But international officials opted for the addition of women’s monobob instead – where only the driver is in the sled – citing the lack of depth in female bobsleigh programs globally and framing it as a better choice to increase diversity.

“This is huge,” Humphries said. “I still remember back in 2002, the first women who won: Jill Bakken and Vonetta Flowers. I hope in the future young girls are going to go, ‘I remember Kaillie’, and then they get involved. They now have two opportunities and hopefully even more opportunities to win more medals in the sport. That’s super cool and I will continue to fight for that. The women before me have allowed this to happen and I want to make sure that continues for all future generations.

“This is a huge step forward. By no means do I think we’re done. I really want to see women do four-woman and I would love to see men do monobob as well. Three events for all genders.

“To know that in a couple days we get to go back and do this all over again with two-woman, I’m really excited at that challenge and to be able to have that opportunity. So I’m very grateful to everybody who made this event happen and I look forward to all women, long past when I’m retired, being able to have this opportunity to pursue themselves.”

The journey to Monday’s podium was anything but a smooth run for both of the women who topped it.

Humphries, who is married to an American, joined the US national team after a protracted two-year saga in which she alleged she was verbally and mentally abused by a Canadian official to the point where she no longer felt safe as a member of Bobsleigh Canada Skeleton, the sport’s national governing body. An initial investigation found there was insufficient evidence to support the claims against the official, who denies the allegations. However an arbitrator subsequently found the initial probe “was neither thorough nor reasonable”, and the matter remains under investigation.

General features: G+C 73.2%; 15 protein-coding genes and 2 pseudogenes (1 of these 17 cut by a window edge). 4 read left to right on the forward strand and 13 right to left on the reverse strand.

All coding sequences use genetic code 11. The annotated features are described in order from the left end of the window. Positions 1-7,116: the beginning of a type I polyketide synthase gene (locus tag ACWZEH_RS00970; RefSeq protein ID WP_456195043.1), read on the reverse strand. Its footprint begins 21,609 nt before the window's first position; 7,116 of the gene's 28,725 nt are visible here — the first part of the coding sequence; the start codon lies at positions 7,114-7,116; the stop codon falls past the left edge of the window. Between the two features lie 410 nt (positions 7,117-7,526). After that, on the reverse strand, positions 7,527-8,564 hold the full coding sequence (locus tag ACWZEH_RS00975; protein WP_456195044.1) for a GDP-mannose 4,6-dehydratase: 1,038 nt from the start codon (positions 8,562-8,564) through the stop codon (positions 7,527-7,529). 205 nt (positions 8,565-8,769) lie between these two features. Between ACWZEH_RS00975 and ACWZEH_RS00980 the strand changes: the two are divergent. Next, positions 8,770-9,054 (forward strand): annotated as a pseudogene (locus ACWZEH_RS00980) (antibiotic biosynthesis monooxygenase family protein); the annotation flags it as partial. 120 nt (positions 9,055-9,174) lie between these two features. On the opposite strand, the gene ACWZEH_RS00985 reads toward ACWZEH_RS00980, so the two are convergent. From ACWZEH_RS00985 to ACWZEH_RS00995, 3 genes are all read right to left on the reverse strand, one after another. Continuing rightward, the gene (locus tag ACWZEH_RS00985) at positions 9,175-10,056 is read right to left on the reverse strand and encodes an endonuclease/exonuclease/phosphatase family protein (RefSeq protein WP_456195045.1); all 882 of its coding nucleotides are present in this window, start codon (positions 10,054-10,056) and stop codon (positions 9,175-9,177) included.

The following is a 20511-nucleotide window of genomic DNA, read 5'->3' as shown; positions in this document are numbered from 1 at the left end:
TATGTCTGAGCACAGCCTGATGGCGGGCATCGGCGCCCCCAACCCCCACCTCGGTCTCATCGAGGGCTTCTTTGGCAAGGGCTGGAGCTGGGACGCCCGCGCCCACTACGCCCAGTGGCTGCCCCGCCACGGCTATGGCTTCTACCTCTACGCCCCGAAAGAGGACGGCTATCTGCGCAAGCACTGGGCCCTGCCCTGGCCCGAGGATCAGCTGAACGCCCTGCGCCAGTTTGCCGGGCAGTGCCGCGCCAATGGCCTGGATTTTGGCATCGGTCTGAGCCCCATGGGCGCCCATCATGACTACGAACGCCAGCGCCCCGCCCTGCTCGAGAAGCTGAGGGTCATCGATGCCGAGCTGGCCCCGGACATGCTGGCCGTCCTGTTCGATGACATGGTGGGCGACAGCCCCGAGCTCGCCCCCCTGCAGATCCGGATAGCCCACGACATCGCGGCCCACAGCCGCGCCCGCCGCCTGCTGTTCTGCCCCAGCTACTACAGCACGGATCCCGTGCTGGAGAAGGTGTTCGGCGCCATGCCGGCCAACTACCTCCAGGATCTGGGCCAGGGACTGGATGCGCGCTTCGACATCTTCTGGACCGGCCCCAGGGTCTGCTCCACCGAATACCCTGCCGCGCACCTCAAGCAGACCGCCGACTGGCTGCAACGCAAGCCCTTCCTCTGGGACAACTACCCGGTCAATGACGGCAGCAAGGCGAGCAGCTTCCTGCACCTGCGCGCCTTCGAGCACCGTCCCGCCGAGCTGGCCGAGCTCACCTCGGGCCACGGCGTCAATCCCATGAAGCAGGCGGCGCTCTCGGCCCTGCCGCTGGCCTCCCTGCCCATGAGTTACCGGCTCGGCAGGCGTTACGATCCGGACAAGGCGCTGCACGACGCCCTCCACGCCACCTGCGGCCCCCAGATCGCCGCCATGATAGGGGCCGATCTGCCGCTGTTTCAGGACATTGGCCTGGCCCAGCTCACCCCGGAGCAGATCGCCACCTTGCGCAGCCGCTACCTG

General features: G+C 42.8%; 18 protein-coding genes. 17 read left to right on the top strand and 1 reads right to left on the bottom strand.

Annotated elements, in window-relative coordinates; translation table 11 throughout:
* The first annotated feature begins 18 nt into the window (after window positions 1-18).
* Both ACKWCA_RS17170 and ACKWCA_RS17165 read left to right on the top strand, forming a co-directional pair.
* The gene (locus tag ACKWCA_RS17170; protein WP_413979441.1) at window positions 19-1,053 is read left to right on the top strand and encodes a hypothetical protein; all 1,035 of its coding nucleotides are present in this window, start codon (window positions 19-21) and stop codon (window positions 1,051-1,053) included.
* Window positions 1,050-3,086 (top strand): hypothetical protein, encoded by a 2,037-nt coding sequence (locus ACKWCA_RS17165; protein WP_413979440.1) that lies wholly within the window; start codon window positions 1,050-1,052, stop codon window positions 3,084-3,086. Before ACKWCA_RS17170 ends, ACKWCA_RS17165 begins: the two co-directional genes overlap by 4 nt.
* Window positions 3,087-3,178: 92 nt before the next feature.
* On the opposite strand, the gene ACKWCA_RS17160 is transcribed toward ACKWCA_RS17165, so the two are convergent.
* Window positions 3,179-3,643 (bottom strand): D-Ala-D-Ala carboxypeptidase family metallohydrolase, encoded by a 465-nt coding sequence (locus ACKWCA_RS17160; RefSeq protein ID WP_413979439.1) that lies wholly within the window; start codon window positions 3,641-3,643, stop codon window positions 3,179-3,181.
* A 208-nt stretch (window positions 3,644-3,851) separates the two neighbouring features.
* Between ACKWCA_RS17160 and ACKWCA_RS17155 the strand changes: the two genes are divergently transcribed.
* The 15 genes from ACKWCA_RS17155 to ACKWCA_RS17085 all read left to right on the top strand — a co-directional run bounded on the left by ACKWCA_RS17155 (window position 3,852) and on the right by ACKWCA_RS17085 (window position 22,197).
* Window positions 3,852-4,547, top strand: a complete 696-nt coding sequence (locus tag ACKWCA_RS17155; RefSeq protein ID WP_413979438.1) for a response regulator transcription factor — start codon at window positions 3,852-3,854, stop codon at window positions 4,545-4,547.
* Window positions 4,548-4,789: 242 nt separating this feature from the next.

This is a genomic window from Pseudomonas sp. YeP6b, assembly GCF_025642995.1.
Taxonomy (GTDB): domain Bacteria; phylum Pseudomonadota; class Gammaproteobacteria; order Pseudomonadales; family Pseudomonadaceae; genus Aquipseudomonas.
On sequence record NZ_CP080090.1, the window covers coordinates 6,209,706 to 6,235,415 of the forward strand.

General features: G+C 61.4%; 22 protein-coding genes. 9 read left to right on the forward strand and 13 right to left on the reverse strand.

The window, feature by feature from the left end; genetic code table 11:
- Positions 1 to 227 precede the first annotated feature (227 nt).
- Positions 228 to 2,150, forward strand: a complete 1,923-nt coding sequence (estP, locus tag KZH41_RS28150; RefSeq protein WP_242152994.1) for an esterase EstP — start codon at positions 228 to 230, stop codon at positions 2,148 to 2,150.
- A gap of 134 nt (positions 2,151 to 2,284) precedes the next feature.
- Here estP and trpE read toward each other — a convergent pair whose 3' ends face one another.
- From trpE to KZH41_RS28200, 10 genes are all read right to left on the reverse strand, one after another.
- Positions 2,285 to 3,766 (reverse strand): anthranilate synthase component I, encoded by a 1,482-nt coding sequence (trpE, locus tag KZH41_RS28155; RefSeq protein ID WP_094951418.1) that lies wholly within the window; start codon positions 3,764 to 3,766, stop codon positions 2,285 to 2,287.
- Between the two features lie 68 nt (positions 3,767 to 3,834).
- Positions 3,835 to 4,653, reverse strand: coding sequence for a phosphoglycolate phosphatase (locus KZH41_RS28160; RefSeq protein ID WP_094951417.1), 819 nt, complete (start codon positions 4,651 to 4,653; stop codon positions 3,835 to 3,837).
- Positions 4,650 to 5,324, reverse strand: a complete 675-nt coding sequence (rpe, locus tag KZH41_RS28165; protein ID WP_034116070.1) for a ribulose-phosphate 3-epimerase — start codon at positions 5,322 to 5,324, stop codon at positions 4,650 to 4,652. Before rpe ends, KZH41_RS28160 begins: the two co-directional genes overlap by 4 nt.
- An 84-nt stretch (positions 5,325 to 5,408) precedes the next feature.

Meyers Taylor, already the only woman to win three Olympic bobsled medals for the US before Monday’s fourth and the mother of a special-needs toddler, was selected as a flagbearer for Team USA along with curler John Shuster but was forced into isolation after testing positive for Covid-19 upon arrival at Beijing, which limited her opportunities to get to know the course and kept her apart from her two-year-old son longer than ever before.

“I came out today knowing I had absolutely nothing to lose,” Meyers Taylor said. “The difference between fourth and 20th wasn’t going to make a difference. All I had to do was lay it all on the line and that’s exactly what I did. I just went out there, enjoyed the heck out of this race and fortunately it paid off.”

She added: “Two days ago, I said to my coach Brian Shimer, I sat on one of the containers and said, ‘I don’t even know if I should do this right now’. I was that bad mentally, I was that put out, I didn’t know if I could, I didn’t know if I should. My runs showed it, my runs were just terrible and I just couldn’t clear my head. There was so much fog in my head from everything that had been going on. I was really questioning whether I should come out. Thanks to my team. Thanks to everybody. They lifted me up and they lifted me up to silver medal.”

Only five US Olympians have won more medals at the Winter Games than Meyers Taylor’s four: Apolo Ohno (eight), Bonnie Blair (six), Bode Miller (six), Eric Heiden (five) and Chad Hedrick (five).